Then I thought for a while about what I learned reading Born to Run, about the fact that the dog has to breathe once per step, how it cools off, and how humans can speed up towards the upper part of their jogging range, while a four legged animal would have to be at the bottom end of its aerobic range to keep the same pace. So instead of trying to outrun the dog at 5miles per hour in just a few minutes I changed strategy: Run at 4 miles per hour for an entire hour or more.
For the first half an hour or so the dog kept running happily right by my side at 4 miles per hour, but very gradually it tired and had to stop to cool off, while I could just keep going. It tried to catch up a couple of times but in about one hour he just sit down and stayed there.
That was a good reminder that you outrun a dog just the same way that you run from one ocean to another: You run with your head, not with your legs.
Born to Run, by Christopher McDougall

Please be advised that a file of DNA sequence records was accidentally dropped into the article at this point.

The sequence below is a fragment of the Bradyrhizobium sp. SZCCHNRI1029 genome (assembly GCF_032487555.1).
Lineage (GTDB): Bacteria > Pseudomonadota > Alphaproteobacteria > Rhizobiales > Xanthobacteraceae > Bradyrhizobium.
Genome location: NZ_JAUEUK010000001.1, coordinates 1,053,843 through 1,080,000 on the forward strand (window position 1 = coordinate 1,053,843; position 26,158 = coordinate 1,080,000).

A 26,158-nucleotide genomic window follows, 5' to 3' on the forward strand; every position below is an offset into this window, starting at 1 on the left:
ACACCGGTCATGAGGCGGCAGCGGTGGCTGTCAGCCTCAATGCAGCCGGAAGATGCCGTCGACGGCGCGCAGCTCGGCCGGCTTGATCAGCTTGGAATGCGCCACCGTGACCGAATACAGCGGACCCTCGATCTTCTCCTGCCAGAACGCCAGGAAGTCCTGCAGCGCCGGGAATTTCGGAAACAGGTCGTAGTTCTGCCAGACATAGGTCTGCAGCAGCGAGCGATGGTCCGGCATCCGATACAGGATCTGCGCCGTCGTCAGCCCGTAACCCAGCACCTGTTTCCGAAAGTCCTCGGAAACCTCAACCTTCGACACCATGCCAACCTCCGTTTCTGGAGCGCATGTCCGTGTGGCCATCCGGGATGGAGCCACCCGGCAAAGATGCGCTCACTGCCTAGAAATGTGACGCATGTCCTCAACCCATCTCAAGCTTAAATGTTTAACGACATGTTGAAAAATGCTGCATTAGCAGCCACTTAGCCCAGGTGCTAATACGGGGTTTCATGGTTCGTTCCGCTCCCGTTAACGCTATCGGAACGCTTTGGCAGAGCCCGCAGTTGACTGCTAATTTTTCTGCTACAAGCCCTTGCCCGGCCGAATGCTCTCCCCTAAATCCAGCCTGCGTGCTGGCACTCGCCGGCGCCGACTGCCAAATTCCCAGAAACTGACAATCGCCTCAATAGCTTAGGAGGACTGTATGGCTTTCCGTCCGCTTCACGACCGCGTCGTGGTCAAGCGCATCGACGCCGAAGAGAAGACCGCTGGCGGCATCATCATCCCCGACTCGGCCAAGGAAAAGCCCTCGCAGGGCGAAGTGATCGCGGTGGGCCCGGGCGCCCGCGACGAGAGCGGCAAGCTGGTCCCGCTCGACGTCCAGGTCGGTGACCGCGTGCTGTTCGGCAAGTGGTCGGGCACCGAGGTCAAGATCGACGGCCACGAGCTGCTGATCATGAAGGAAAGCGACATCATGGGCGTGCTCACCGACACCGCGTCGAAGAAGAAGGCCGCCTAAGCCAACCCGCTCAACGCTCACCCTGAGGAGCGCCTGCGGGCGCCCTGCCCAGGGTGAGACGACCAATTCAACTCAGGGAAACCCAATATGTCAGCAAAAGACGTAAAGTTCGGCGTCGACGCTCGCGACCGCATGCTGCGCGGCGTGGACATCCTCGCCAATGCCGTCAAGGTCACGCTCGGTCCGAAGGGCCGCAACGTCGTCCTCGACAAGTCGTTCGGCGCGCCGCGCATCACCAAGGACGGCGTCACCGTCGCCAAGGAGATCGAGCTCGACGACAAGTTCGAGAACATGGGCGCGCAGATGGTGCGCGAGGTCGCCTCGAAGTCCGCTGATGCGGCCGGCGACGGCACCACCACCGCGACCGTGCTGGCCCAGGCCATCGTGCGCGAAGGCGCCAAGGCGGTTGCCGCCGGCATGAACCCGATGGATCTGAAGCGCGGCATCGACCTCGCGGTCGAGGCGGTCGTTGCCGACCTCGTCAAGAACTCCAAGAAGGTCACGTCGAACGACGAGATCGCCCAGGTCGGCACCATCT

Chris McDougall really did a phenomenal job of combining the history and unique lifeview of the Tarahumara indians, the experience of ultrarunning, the conspiracy of the multi-billion dollar running shoe industry, his personal experience fixing injuries with barefoot running, ultrarunning characters like Ann Trason, Scott Jurek, Barefoot Ted, Luis Escobar, the crazy antics of Jenn Shelton and Billy Burnett, all cumulating in “the greatest race the world has never seen”. Chris is a total pro, and each chapter is packed full of facts, quotes, and antics that will get you laughing, thinking, and inspired to run. I think it’s one of the best running books I have ever read.